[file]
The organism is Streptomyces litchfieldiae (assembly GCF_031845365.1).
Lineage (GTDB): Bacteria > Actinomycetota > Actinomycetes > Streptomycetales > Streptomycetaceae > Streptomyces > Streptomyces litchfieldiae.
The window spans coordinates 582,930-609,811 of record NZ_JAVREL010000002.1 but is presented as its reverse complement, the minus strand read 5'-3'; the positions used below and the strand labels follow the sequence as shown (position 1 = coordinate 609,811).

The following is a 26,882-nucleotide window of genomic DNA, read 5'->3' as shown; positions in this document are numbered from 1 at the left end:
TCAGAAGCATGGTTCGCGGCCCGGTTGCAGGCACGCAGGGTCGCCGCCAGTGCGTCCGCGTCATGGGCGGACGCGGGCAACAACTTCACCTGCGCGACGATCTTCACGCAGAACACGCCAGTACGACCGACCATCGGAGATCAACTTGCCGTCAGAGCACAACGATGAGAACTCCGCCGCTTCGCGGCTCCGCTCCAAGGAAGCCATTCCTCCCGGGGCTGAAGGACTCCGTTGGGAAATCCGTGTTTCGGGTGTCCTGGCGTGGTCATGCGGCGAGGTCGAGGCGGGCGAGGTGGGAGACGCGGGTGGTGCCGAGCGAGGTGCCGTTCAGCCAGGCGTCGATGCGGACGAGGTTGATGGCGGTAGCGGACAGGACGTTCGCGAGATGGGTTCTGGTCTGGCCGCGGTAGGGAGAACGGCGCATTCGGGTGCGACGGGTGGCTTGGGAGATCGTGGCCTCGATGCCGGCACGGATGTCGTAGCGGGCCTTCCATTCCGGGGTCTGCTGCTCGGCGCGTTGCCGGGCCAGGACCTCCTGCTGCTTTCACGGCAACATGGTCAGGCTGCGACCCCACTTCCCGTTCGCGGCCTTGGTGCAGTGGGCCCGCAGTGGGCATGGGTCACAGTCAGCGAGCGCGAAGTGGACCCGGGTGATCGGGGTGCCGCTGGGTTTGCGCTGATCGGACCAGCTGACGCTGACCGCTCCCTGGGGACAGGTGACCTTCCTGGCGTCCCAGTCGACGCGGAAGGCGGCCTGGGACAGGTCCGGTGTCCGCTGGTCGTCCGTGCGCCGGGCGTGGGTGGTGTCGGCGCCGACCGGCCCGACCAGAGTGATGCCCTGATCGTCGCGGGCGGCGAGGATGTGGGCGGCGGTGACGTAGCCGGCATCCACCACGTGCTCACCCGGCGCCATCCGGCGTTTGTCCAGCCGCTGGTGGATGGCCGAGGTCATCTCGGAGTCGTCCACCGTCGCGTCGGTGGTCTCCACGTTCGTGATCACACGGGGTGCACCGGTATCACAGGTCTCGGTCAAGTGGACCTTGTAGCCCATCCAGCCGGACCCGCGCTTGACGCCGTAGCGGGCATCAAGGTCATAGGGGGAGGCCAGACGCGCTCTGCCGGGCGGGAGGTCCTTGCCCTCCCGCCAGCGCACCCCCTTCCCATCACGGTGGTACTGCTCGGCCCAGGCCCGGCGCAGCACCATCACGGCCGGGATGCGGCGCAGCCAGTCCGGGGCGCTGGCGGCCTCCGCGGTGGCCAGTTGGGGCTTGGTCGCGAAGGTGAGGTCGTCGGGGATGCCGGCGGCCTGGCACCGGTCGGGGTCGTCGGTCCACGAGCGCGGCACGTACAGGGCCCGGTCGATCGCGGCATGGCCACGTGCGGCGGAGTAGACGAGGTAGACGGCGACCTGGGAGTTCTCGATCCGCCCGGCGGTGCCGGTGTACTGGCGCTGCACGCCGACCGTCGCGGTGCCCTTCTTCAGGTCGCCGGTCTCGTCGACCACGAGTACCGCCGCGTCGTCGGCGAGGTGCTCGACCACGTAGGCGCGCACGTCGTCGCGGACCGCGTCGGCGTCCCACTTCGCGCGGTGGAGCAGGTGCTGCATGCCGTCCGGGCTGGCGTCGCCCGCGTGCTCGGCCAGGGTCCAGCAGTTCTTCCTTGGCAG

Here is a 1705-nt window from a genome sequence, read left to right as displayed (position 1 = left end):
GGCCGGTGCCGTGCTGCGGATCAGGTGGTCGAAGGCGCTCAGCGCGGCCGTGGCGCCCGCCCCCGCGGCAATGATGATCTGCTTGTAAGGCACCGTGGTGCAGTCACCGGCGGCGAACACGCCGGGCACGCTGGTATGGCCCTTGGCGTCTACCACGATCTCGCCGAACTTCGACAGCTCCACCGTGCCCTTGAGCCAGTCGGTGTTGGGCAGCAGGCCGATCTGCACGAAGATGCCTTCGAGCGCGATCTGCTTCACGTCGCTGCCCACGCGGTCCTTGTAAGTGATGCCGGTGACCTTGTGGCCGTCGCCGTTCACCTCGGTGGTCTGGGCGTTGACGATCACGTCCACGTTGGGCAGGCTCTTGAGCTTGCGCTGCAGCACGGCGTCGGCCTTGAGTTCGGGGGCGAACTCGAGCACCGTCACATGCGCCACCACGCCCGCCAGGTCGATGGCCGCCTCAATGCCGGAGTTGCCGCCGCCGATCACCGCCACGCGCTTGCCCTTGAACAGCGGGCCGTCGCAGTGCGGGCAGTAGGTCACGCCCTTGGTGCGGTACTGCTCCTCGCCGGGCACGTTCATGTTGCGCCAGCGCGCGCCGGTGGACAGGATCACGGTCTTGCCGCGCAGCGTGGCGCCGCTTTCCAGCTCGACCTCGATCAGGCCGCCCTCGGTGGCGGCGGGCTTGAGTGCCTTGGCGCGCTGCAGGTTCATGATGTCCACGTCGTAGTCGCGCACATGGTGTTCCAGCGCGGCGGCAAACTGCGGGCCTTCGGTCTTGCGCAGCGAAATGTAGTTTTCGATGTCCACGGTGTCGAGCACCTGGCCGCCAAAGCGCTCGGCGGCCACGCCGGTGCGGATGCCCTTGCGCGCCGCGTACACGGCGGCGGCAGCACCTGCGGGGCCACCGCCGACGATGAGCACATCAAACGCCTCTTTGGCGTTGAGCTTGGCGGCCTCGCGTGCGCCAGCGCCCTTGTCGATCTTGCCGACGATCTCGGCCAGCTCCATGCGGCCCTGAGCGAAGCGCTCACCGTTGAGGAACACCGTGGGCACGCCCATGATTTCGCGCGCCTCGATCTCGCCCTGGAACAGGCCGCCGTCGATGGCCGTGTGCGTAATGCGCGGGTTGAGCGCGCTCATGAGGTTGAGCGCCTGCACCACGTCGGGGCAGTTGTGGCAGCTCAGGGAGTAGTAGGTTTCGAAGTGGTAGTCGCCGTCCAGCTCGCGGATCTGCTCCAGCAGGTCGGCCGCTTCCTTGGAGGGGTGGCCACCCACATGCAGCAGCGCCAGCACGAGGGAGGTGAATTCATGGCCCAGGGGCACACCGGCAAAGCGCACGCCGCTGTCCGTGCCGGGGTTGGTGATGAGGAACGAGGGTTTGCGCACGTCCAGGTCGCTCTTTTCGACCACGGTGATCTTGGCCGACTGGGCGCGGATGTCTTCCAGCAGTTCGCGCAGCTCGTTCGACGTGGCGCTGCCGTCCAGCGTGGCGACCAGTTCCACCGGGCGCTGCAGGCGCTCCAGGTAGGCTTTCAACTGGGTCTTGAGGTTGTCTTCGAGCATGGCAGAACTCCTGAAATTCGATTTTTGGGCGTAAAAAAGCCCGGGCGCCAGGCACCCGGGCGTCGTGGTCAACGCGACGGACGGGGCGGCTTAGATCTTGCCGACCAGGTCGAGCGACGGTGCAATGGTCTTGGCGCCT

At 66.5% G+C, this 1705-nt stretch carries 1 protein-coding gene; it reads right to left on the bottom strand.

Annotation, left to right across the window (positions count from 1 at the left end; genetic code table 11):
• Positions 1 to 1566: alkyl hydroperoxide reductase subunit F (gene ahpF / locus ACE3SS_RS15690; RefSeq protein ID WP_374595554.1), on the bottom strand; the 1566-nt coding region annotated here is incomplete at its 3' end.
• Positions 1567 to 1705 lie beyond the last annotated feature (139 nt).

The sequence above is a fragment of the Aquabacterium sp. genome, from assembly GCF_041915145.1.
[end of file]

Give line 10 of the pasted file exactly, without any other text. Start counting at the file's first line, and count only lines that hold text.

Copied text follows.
• Positions 1 to 1566: alkyl hydroperoxide reductase subunit F (gene ahpF / locus ACE3SS_RS15690; RefSeq protein ID WP_374595554.1), on the bottom strand; the 1566-nt coding region annotated here is incomplete at its 3' end.